Enkimdu

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Enkimdu is the Sumerian god of farming, in charge of canals and ditches, a task assigned to him by the water god Enki during his organization of the world.

Inanna prefers the farmer. Enkimdu and Damuzi were mentioned. Terracotta tablet from Nippur, Iraq. 1st half of the 2nd millennium BCE. Ancient Orient Museum, Istanbul

Enkimdu is featured prominently in the myth "Inanna Prefers the Farmer," in which both he and the god Dumuzi are attempting to win the hand of the goddess Inanna. While Inanna is quite infatuated with the down-to-earth farmer, her brother Utu/Shamash attempts to convince her to marry Dumuzi instead. Both Dumuzi and Enkimdu face off in an argument over who will win Inanna. While Dumuzi is aggressive in his arguments, attempting to prove that he is far better, Enkimdu is more docile and peaceful, attempting to resolve the situation diplomatically.

The clay tablet on which the myth is written has been damaged over the passage of time, but from later myths such as "Dumuzi and Inanna" and "Inanna's Descent into the Underworld," it is clear that Inanna eventually selects Dumuzi as her spouse.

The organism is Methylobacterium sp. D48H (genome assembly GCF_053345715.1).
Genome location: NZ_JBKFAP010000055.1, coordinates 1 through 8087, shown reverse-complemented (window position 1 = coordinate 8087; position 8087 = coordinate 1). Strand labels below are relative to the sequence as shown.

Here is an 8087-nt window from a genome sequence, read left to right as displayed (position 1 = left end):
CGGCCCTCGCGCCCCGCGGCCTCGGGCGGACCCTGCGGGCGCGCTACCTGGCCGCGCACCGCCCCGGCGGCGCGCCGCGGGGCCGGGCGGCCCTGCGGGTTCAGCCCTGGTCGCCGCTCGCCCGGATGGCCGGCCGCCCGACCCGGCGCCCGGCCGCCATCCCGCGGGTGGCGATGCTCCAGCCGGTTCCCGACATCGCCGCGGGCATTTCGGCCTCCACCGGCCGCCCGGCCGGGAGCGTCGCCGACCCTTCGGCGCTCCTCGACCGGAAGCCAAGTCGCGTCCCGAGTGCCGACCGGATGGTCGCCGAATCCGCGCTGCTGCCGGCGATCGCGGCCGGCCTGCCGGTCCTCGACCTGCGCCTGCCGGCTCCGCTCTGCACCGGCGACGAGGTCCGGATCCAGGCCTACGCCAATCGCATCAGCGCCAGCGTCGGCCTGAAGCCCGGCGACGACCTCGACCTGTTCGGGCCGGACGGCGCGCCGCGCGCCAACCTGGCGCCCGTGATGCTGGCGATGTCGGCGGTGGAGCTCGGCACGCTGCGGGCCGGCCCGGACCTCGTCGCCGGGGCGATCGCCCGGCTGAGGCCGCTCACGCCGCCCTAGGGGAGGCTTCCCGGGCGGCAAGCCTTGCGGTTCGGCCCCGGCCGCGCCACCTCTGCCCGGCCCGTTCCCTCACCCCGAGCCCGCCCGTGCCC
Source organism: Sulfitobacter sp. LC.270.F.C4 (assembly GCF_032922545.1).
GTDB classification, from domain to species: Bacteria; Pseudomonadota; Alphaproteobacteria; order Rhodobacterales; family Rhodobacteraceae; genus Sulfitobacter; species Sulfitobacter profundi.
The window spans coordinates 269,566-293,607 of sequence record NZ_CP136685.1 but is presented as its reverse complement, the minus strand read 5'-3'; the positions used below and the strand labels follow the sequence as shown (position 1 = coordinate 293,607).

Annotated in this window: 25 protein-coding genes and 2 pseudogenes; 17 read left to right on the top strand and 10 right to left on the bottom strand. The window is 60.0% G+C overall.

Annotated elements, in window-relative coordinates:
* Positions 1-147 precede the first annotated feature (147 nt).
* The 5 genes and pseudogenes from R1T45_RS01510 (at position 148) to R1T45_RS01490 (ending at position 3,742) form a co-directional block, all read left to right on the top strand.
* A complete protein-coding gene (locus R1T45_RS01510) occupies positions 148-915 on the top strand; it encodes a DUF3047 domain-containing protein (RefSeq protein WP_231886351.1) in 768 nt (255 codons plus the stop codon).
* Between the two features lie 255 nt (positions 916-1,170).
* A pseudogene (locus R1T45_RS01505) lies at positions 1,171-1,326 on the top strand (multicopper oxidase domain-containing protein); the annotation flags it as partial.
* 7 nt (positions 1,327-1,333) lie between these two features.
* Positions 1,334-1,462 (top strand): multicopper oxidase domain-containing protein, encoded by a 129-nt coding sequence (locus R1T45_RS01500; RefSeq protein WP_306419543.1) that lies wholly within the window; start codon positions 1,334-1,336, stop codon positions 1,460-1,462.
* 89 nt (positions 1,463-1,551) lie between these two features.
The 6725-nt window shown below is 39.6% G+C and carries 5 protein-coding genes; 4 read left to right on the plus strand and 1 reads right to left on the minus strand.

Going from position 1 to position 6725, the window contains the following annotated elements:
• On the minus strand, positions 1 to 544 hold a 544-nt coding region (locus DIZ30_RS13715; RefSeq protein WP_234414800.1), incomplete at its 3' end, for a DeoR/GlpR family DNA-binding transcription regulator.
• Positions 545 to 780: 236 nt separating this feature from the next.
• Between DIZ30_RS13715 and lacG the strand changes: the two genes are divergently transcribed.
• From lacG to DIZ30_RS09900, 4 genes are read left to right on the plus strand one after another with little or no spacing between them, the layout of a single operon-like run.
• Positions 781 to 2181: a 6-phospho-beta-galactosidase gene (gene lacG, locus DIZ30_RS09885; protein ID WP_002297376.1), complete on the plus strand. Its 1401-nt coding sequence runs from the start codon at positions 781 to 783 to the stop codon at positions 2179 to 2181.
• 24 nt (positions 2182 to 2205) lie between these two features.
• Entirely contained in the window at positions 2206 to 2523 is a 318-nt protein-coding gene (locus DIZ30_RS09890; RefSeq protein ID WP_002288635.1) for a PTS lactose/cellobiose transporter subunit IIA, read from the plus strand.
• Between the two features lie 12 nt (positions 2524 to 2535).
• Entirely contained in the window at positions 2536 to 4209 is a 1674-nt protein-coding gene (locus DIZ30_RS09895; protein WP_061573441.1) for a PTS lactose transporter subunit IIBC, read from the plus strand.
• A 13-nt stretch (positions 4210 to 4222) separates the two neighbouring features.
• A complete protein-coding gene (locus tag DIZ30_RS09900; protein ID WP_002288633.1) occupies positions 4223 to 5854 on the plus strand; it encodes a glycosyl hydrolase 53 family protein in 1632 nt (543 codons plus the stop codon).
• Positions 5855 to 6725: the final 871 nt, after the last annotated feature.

Enkimdu in modern usage[edit]

ENKIMDU is a name of an agent-based modeling platform used to study socio-ecological interactions in ancient Mesopotamia[1][2][3] and villages in modern Thailand, "implemented entirely in standard Java".[4]

Notes[edit]

  1. ^ Altaweel, Mark (2008). "Investigating agricultural sustainability and strategies in northern Mesopotamia: results produced using a socio-ecological modeling approach" (PDF). Journal of Archaeological Science. 35: 821–835. doi:10.1016/j.jas.2007.06.012. Retrieved 4 September 2017 – via The University of Edinburgh – School of Geosciences. 
  2. ^ Altaweel, Mark (2006). "Addressing the Structures and Dynamics of Modeled Human Ecologies" (PDF). CAA Proceedings Online. Retrieved 4 September 2017. 
  3. ^ Christiansen, John; Altawee, Mark (2005). "Agent-Based Holistic Simulations of Bronze Age Mesopotamian Settlement Systems" (PDF). CAA Proceedings Online. Retrieved 4 September 2017. 
  4. ^ Christiansen, John H.; Altaweel, Mark R. (2006) [Composed 2005]. "Understanding Ancient Societies: A New Approach Using Agent-Based Holistic Modeling" (PDF). Structure and Dynamics: eJournal of Anthropological and Related Sciences. 1 (2). eISSN 1554-3374. Archived from the original on 2005.